For many years, S-57 has been the standard data format used for the transfer of digital hydrographic data including Electronic Navigational Charts (ENCs).
Since S-57 was first adopted as the official standard in 1992, digital navigation has come a long way and transformed how mariners navigate at sea.
Today, greater connectivity is unlocking opportunities for more seamless data exchange, while the number of sources for hydrographic data is growing exponentially. To ensure all this data can be brought together and seamlessly displayed on Electronic Chart and Display Information Systems (ECDIS), it is important that new and existing data sets are standardised.
This is the challenge the International Hydrographic Organization (IHO) sought to address with their S-100 Universal Hydrographic Data Model. Emerging standards are being developed and tested that will enrich the way data is shared and displayed, offering a more complete picture of the maritime environment.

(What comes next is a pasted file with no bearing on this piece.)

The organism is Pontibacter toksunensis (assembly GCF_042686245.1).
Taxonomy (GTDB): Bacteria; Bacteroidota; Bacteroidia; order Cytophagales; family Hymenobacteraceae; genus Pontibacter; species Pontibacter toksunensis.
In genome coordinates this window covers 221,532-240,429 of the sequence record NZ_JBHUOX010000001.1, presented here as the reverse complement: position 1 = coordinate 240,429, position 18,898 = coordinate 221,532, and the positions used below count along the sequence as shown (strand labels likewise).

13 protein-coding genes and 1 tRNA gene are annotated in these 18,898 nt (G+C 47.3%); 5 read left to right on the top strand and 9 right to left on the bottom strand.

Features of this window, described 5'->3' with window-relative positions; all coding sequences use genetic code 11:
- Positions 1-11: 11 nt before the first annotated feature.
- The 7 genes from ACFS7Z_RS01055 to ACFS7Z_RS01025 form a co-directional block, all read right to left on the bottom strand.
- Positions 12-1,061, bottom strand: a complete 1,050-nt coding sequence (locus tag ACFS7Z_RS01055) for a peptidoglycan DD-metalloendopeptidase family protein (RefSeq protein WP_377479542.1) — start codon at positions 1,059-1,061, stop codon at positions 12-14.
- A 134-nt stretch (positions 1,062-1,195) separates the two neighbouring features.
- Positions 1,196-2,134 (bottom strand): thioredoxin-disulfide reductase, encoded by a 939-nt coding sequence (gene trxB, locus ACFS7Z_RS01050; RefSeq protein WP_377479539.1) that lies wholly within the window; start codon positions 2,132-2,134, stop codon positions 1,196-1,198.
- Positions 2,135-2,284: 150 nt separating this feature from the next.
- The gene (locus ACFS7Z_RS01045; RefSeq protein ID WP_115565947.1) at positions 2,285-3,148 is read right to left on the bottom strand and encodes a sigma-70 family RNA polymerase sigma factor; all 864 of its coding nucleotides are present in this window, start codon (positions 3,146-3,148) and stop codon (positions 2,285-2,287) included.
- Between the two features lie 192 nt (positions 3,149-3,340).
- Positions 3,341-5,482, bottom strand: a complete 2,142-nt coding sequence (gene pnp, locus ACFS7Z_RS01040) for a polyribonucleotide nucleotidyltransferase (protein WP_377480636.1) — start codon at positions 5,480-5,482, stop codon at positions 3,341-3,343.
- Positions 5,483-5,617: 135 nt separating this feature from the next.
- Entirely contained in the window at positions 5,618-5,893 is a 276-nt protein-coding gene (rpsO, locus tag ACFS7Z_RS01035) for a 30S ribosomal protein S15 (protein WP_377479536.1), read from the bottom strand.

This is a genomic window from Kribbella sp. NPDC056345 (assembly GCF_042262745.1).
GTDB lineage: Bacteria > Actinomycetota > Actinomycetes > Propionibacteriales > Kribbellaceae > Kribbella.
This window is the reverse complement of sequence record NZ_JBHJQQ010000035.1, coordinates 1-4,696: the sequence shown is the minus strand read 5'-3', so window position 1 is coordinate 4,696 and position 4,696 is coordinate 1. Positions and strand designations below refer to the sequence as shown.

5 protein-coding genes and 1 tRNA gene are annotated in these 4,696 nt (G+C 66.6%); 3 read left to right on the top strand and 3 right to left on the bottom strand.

Below, we outline some of the new and existing standards and explain why they’re so crucial to ensure safe and efficient navigation at sea.
What is S-57?
S-57 is the current data format used for the exchange of digital hydrographic data between national hydrographic offices, and for its distribution to manufacturers, mariners and other data users.
This specification defines how hydrographic offices construct an ENC for display in ECDIS, ensuring that all ENCs contain the chart information that is necessary for safe navigation.
When used alongside other data standards such as S-52 and S-63, this ensures that all ENC data is accurate, secure and interpreted correctly when used in a type-approved ECDIS to support safety of life at sea.
Other important hydrographic data standards
S-52 is a standard used by ECDIS manufacturers that determines how ENC data is displayed on an ECDIS screen through symbols, line styles, colours and other visual cues. This means that what the mariner sees on the screen is displayed in the same way across all approved makes and models of ECDIS.